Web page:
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How to Make the Perfect Pie Crust: Advice for Non-bakers

How to Make the Perfect Pie Crust: Advice for Non-bakers

Allison Kave, author of First Prize Pies and co-owner of Butter & Scotch, teaches Honest Cooking how to make the perfect pie crust.
By Maya Dangerfield

Honest Cooking_ Pies by Tina Rupp in ‘First Prize Pies’

Golden brown with flaky, buttery layers—the quest to make the perfect pie crust is not for the faint of heart. Many have tried, from world renowned chefs to those whose baking expertise begin and end with toast, and many have failed, left only with the charred remains of an apple pie and the nagging feeling that the recipe called for teaspoons, not tablespoons.

Baking requires patience, exactness, and most of all experience. Crusts are a particularly problematic; a good baker knows how to make a mouth-watering, flaky crust and can instinctively tell when a pie crust is ‘just right.’  For beginner bakers, this expertise seems illusive. Luckily, Honest Cooking met up with Allison Kave of Butter & Scotch and author of First Prize Pies with a simple request —how can beginner bakers make the perfect pie crust? Winner of the 2009 Brooklyn Pie Bake-Off, and co-owner of a much anticipated dessert bar, Kave knows a thing or two about baking.  Kave gave Honest Cooking three pieces of expert advice for achieving the perfect pie crust.

      • Cold Ingredients, Light Hands
        According to Kave, novice bakers need to remember, and know the importance of keeping their ingredients cold. “Keeping things cold inhibits the formation of gluten in the dough, because gluten will ultimately lead to a tough crust.” Chill milk, eggs and even flour in the refrigerator before you begin prepping, but butter works bets if it’s chilled. Cut butter into pieces and chill in the freezer. When combining ingredients, Allison notes that a light touch is best for delicate pastry as hard kneading and pulling will work against the formation of a flaky crust. “You don’t want to overwork and overdevelop the gluten. It’s great for pastas, not so great for baking.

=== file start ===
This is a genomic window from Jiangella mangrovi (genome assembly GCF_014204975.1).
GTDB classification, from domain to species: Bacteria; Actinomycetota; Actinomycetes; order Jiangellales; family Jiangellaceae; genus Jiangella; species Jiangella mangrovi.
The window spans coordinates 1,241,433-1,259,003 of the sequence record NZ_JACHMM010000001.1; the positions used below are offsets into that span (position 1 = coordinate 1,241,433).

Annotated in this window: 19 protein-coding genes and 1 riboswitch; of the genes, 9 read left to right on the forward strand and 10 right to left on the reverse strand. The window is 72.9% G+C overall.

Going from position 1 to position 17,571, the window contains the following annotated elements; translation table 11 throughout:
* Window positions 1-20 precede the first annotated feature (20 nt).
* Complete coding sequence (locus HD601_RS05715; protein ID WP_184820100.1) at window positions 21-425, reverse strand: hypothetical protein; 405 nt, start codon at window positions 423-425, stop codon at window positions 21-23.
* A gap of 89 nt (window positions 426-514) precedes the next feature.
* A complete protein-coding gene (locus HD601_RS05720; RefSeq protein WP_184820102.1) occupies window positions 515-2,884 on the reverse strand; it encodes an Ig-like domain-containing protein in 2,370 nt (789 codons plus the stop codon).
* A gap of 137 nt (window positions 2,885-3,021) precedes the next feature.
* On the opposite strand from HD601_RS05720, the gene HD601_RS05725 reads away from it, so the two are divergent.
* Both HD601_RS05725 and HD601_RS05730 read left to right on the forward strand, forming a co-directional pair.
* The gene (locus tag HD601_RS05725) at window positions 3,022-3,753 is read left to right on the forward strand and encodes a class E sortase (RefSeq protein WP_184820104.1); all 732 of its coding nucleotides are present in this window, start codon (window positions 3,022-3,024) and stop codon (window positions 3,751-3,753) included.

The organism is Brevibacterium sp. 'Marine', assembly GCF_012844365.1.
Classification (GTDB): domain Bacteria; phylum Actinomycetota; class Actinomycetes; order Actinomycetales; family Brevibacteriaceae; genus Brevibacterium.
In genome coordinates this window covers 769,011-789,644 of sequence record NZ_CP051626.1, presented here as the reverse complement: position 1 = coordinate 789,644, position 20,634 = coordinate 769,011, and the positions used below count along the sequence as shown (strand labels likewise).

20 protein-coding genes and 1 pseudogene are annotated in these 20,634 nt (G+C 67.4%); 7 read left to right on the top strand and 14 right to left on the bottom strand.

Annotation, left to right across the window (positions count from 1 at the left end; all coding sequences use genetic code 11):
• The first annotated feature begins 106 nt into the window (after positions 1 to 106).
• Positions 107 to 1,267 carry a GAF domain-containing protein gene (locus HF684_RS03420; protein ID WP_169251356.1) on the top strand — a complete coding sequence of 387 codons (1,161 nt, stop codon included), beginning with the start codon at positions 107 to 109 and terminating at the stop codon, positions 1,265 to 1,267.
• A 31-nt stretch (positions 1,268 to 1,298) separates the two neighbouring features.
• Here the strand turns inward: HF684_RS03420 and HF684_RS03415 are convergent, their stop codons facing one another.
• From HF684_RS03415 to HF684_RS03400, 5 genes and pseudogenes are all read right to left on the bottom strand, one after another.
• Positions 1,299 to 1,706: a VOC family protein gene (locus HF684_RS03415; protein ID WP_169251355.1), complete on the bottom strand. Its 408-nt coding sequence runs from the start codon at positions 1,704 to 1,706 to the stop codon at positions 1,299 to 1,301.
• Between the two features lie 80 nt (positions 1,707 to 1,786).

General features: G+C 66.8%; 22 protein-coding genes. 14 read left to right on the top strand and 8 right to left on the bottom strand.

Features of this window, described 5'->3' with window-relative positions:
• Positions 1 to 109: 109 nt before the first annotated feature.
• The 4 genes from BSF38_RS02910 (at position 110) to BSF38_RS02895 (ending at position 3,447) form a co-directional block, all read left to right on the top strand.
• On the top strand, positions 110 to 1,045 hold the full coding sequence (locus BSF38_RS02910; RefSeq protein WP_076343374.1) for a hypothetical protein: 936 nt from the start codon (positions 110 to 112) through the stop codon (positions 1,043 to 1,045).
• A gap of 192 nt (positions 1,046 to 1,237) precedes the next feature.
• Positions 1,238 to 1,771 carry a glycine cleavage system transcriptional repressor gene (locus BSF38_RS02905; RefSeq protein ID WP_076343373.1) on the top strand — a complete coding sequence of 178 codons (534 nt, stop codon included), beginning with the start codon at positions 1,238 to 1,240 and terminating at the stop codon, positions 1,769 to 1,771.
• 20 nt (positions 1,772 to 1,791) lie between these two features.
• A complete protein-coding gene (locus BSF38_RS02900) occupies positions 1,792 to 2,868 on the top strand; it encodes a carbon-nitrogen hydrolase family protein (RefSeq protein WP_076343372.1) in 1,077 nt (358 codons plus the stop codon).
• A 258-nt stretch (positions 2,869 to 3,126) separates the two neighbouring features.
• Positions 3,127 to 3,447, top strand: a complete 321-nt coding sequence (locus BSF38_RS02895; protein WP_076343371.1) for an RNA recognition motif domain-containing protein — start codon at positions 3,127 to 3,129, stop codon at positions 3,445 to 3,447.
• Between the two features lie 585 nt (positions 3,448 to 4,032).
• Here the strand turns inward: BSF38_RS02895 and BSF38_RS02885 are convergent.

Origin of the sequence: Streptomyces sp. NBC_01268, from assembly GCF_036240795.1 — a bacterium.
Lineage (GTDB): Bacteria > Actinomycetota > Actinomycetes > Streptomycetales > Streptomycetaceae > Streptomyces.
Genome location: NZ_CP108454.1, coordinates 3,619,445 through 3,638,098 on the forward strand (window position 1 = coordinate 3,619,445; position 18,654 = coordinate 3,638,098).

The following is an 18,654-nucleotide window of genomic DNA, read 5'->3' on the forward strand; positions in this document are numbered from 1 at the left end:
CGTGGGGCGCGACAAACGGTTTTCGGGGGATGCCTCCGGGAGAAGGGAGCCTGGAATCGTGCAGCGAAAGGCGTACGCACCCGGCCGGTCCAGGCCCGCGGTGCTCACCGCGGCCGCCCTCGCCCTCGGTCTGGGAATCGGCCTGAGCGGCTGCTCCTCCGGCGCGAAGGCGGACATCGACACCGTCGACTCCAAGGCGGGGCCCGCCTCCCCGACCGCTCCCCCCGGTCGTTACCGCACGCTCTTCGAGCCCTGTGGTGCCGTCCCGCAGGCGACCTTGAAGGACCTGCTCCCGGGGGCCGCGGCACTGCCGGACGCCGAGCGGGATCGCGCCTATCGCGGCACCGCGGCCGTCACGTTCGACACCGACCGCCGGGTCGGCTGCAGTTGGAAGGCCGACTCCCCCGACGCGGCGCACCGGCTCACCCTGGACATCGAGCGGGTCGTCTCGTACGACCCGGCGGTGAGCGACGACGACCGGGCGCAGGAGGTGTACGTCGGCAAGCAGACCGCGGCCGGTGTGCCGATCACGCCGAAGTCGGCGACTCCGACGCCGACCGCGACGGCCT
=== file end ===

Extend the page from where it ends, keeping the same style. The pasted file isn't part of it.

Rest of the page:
• Invest in Your Ingredients
        In order to become a good baker you need the right tools and the right space. Having the right baking tools doesn’t necessarily mean you need to invest a lot of money into the most expensive kitchen tools. “Nothing super fancy’ Allison clarified, ‘you should have a pastry blender with multiple blades to cut the fat into the flour. A big bowl, a large surface to work on. Your own spoon.” Just like any other hobby, baking is an investment in time and resources.  While Allison, with her twenty years of baking experience can get away with rolling pie crusts with a wine bottle, it’s best if beginners invest in the traditional tools of a rolling pin, spoon, and bowl.
      • It Pays to Have High Quality Ingredients
        When making the perfect pie crust having high quality ingredients matters. “With baking you’re working with so few ingredients it’s essential that you have the best quality ingredients and use them well.”  Allison notes that having the correct butter is essential in pie making, and would recommend using butter rather than shortening (a solid vegetable based fat). “It’s a small thing, but it makes a difference. Butter is going to have a lot more flavor than shortening. A European butte works well. It has a lower water content, which means there’s a less likelihood of shrinkage, and a lot more flavor.” European style butters have an 83% milk fat content compared to the 80% found in US and Canadian butters. Water binds to flour, so less water in butter mean more space between flour and the formation of flaky layers.

For those beginning bakers who want practice crust-making before diving into their first apple or pecan pie, Kave suggests staring with no bake crust, like her chocolate cookie crust, which is a simple combination of ground chocolate chip cookies and butter. For more tips, or a delicious slice of pie check out Butter &

Honest Cooking_ Pies_2  by Tina Rupp in ‘First Prize Pies’

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